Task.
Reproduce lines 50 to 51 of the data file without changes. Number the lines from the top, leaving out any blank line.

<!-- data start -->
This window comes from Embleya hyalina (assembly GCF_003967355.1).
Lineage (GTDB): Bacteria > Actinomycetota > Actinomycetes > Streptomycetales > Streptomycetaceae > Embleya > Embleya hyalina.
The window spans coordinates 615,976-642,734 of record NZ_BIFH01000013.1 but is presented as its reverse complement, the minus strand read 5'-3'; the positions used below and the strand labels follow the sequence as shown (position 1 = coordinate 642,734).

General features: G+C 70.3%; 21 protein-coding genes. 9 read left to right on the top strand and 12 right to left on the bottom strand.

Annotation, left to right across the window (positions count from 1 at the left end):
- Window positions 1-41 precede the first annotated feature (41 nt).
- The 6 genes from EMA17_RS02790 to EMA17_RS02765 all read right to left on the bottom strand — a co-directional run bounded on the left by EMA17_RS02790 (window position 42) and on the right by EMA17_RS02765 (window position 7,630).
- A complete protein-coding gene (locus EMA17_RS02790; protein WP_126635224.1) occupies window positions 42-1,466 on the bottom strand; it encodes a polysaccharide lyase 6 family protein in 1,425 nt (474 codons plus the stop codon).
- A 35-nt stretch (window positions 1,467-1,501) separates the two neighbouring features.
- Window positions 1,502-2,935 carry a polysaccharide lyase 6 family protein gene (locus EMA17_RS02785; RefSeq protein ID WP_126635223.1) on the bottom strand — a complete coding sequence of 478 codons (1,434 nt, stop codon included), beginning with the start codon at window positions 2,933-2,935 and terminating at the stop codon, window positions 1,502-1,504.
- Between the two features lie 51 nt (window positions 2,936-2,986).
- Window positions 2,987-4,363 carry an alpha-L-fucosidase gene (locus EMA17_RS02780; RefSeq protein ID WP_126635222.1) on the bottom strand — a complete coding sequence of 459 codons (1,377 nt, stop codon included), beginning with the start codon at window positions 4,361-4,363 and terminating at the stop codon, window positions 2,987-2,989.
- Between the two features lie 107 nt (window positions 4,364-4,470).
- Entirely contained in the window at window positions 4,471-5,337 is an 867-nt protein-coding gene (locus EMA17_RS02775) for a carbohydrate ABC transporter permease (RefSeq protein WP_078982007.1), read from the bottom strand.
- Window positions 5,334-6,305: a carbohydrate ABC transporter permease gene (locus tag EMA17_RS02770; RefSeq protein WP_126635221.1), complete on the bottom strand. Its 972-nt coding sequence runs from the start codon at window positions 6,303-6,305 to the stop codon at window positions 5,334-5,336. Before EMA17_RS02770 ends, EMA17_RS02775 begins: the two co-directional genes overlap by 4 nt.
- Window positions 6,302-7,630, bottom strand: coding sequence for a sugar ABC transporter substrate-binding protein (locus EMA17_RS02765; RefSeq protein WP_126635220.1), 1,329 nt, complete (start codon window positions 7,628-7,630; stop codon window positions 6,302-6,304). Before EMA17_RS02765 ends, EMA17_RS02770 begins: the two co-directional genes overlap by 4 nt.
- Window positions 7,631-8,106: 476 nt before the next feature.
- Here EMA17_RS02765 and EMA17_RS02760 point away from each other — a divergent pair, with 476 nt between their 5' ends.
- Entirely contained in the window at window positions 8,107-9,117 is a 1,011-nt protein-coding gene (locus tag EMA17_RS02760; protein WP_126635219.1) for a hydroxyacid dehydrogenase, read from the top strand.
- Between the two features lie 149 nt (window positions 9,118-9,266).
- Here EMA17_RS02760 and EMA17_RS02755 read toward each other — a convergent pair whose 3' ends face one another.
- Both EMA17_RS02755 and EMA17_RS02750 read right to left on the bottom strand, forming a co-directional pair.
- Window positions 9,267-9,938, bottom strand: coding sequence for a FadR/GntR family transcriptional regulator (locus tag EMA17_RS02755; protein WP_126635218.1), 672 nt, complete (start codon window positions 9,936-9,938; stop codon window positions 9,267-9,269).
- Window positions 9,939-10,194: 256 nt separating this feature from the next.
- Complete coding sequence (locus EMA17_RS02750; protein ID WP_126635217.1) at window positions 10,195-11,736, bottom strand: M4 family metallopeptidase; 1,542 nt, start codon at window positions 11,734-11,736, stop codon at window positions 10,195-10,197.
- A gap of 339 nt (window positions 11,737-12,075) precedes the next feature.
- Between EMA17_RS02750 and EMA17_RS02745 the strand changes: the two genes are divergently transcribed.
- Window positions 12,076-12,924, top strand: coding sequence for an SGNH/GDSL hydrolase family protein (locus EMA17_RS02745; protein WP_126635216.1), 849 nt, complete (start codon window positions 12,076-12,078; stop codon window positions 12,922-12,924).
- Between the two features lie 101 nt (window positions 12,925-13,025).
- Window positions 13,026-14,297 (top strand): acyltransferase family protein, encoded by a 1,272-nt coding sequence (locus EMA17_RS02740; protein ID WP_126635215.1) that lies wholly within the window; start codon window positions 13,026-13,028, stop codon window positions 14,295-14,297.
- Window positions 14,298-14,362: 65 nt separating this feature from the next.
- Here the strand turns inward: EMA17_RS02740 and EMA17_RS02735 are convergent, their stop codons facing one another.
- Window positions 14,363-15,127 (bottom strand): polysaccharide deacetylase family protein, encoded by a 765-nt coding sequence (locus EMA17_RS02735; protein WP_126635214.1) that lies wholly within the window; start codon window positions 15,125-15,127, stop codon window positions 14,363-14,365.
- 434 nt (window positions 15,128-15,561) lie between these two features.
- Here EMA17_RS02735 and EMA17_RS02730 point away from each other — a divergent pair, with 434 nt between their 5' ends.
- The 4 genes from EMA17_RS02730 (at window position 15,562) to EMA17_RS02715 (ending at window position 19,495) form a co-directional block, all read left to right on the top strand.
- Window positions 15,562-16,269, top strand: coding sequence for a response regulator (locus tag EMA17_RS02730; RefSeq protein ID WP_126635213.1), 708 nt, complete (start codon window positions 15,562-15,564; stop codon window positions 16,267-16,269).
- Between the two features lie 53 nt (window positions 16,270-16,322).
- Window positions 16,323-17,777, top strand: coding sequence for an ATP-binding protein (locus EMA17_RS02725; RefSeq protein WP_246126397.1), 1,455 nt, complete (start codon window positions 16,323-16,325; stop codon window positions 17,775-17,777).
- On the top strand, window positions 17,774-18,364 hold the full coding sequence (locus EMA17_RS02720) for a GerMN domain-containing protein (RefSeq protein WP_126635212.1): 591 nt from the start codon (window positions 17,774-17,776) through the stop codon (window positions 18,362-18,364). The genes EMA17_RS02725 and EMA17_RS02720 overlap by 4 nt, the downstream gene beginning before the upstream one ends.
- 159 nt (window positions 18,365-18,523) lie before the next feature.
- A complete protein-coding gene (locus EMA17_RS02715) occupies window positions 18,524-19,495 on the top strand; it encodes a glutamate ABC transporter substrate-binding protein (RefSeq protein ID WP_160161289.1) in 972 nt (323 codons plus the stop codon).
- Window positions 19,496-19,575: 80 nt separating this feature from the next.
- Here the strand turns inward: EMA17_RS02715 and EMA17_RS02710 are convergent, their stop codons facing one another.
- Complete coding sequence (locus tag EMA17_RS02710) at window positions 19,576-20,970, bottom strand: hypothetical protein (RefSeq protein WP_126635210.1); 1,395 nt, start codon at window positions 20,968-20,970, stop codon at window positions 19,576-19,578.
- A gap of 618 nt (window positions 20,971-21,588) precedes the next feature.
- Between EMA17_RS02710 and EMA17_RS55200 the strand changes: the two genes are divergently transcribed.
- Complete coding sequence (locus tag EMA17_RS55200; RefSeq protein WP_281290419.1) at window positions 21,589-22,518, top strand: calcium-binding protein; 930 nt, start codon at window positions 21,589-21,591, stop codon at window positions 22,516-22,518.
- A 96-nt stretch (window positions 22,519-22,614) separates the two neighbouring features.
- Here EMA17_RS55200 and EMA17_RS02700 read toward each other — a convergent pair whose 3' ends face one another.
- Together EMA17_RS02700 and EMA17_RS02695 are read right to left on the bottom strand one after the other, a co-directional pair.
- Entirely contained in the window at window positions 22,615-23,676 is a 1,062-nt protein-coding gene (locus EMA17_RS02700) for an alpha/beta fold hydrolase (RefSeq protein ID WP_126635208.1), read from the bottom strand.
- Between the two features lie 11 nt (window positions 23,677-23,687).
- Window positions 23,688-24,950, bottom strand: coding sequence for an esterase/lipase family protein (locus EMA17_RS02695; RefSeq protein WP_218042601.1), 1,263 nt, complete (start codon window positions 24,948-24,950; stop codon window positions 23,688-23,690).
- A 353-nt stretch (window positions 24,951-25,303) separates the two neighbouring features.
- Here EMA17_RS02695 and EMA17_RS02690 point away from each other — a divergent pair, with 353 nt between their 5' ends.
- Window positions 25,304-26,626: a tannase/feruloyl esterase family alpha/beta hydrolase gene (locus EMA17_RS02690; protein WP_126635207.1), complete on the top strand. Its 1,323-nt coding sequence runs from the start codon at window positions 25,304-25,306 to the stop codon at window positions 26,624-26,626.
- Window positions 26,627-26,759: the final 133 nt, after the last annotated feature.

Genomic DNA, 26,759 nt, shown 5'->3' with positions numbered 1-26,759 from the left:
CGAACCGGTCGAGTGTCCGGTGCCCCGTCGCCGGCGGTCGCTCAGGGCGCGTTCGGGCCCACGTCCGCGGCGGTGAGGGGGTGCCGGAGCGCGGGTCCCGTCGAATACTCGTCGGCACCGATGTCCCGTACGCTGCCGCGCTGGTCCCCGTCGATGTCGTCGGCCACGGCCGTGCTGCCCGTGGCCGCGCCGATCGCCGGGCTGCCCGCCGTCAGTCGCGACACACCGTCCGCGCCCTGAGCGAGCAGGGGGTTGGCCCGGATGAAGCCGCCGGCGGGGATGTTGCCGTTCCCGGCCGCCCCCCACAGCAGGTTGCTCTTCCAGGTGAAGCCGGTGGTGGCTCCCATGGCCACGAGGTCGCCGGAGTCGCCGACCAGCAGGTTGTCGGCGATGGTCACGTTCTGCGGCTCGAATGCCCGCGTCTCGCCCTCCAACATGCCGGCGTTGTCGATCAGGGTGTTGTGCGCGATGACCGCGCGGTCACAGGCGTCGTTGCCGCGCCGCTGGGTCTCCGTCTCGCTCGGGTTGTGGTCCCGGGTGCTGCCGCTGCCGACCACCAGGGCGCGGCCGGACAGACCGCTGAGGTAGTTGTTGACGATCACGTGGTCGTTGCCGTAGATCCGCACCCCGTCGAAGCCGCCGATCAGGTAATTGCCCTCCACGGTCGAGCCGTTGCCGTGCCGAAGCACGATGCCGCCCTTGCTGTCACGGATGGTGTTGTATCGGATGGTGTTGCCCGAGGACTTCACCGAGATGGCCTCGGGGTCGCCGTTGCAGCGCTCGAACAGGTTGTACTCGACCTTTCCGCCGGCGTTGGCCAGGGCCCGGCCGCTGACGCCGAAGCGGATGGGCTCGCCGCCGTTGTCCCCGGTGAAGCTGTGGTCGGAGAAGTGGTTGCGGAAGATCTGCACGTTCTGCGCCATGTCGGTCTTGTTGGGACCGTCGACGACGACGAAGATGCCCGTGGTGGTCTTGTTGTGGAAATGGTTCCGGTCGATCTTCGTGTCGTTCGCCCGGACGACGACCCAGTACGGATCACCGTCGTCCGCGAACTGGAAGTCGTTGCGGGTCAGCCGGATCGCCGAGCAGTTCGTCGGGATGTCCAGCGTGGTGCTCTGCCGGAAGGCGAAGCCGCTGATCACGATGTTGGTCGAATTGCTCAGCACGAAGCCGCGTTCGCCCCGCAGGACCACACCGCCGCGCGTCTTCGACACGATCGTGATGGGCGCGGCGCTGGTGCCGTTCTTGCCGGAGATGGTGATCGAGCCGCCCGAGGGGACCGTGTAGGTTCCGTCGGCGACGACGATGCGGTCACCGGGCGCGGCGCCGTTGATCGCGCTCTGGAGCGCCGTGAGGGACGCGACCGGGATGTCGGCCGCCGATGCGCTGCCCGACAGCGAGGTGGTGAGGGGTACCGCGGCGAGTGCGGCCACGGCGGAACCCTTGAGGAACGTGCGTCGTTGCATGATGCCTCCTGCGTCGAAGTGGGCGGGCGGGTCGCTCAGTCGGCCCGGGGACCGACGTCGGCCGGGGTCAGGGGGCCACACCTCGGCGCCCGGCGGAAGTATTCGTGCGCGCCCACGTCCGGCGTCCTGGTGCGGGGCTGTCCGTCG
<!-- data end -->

- Here EMA17_RS55200 and EMA17_RS02700 read toward each other — a convergent pair whose 3' ends face one another.
- Together EMA17_RS02700 and EMA17_RS02695 are read right to left on the bottom strand one after the other, a co-directional pair.